Where waste is not wasted

0
1426
The Veolia plant at Newhaven

As bin collection days change again in Rye, what happens to all that waste is once more on people’s minds. Where the waste goes which cannot be recycled, and how it helps power homes, was the focus for the annual professional development event and AGM of the southeast branch of the Emergency Planning Society.

As a Fellow of this national body for emergency planning professionals and leader of Rye Emergency Action Community Team (React), I took part in the event, joining 14 other members who met at Veolia’s £160m Energy Recovery Facility (ERF) at Newhaven. We were shown round by Veolia’s Paul McMullen and Phil Preece.

Opened in 2011, the state of the art facility looks like a silver submarine, dominates the industrial area of Newhaven despite half the plant being below ground and is part of an integrated waste management (IWM) system which collects, separates, recovers, and composts general waste in 14 facilities across East Sussex, Brighton and Hove. This IWM produces around 400k tonnes of waste each year which in the past went to landfill but, by processing, this figure is now much reduced.

In 2014, the Newhaven ERF received around 250k tonnes of residual general waste from five transfer stations within the East Sussex, Brighton and Hove area and, once the ERF has burnt this waste for the generation of electricity, only a small percentage is left to go back to landfill and they hope this quantity can be reduced to 5% within 10 years. Some of the generated electricity is taken for local power and the remainder goes to the National Grid. Typically at 400MWper day this provides enough for about 25,000 homes. Power generation from waste now accounts for 1.5% of the UK’s electricity supply but by 2020 it is intended that it will be 6% of total, making a significant contribution to the country’s energy security.

McMullen gave a very full explanation of the plant’s operation which, apart from a short period of annual closure for boiler and other maintenance, runs year-round 24/7. There was a full discussion of the business continuity and emergency plans for the facility and the latter are designed to handle risks such as fire, localised flooding and other industrial incidents. A centralised control monitors all operations and the security of the site and a tour of the plant revealed the high levels of health and safety and environmental controls in place.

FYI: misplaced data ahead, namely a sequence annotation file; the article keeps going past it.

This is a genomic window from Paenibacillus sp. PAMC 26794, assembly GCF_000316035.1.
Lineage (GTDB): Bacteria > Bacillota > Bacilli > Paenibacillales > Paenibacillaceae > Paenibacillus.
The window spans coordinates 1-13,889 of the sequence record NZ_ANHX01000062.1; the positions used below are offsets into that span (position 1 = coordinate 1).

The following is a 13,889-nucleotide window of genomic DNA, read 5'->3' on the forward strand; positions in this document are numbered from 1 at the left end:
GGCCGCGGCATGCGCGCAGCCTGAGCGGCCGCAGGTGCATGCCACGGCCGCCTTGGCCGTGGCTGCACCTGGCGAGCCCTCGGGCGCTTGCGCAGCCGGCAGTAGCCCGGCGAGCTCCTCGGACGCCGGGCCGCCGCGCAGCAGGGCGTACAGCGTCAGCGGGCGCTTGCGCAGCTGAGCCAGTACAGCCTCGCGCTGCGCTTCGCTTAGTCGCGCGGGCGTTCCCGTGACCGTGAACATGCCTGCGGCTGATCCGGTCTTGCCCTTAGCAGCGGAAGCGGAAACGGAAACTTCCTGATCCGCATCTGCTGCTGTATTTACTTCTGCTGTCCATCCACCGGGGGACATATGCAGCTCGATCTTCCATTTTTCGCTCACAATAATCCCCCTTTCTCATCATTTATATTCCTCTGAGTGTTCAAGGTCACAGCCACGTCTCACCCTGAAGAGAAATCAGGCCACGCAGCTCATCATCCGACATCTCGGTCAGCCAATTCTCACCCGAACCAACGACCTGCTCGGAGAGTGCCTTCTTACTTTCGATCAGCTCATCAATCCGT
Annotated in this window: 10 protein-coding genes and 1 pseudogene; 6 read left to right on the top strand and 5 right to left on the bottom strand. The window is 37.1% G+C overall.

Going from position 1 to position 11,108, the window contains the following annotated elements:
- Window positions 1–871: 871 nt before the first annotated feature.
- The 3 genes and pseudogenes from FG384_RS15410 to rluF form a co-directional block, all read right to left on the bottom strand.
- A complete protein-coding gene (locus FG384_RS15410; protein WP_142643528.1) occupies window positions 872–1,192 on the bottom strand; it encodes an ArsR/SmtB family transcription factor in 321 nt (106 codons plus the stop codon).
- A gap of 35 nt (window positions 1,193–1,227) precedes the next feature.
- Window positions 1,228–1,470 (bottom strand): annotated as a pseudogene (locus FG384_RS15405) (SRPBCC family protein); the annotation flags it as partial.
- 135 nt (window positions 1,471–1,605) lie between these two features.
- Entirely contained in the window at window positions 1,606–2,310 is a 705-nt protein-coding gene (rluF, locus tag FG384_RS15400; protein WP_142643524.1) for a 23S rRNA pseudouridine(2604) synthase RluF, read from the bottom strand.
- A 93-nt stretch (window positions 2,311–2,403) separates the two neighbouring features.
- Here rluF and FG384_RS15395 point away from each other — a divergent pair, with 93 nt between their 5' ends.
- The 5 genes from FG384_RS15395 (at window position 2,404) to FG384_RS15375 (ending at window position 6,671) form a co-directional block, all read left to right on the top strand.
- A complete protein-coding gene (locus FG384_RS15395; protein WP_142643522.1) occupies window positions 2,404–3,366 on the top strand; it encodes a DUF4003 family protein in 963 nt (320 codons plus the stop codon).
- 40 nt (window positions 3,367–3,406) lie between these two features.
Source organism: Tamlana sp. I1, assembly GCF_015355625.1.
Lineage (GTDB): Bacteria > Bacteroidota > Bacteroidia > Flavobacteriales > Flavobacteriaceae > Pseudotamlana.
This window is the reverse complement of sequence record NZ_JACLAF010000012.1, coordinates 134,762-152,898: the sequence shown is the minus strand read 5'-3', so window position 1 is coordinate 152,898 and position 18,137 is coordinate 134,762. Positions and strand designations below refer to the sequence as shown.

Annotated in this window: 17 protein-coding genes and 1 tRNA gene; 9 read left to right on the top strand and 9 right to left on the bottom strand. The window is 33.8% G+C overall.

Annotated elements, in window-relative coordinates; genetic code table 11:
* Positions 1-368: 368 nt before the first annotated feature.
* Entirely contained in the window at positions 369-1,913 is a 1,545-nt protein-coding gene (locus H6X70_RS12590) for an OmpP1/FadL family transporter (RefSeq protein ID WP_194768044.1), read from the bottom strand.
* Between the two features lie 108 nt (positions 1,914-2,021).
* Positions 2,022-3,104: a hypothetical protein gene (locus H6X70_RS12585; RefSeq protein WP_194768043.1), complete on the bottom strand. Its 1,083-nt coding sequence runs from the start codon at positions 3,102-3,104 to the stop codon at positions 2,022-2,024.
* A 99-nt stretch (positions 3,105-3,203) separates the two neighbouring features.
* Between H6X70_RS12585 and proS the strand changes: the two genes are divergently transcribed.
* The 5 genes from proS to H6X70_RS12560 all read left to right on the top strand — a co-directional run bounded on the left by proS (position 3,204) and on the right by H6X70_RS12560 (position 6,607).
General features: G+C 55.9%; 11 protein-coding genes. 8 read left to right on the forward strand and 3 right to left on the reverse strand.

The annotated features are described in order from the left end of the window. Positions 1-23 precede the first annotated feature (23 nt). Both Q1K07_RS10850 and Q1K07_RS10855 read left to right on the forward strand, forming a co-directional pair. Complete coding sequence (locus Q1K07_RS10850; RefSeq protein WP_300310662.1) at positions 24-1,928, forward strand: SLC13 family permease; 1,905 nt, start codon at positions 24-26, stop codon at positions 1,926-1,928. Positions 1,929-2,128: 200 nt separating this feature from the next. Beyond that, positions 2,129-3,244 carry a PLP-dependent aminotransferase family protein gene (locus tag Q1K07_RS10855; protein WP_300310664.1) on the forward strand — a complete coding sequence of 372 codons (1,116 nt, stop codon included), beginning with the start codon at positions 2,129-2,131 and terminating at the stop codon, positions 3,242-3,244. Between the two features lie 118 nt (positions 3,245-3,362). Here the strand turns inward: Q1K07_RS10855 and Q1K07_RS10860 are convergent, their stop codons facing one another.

The main elements of the ERF process, and the pollution control system, are shown in the diagram:

ERF Process

  • Rubbish from households, local authority services and some local businesses is brought to the ERF, where it is tipped into the storage bunker and from the bunker, the rubbish is lifted automatically onto a feed hopper by an overhead crane; the hopper then feeds the rubbish into twin incineration units where it is burned at temperatures in excess of 850 degrees centigrade.
  • Oil fired burners aid startup and closure and also provide the ability to maintain a correct temperature in the incinerator, which superheats steam to drive the turbine, generating electricity for the National Grid. The gas is processed to remove particulates (dust) and reduce noxious gases and pollutants. Water vapour and cleaned gas is released through the 65m high chimneys, with the gases constantly monitored to ensure they meet strict environmental regulations and legislation.
  • Ash from the incineration process goes into a bunker and, after the removal of metals, this is recycled into aggregate for the construction and road industry; while particulates removed from the filtering process are taken to a separate plant for treatment and safe disposal.

All this helps to transform waste into a resource and to reduce the amount going into landfill sites. Recent new regulations have placed a duty on waste collectors to separately collect recyclates in order to achieve a higher rate of recycling. The Veolia Newhaven ERF plays a key part in the integrated waste handling system of the southeast.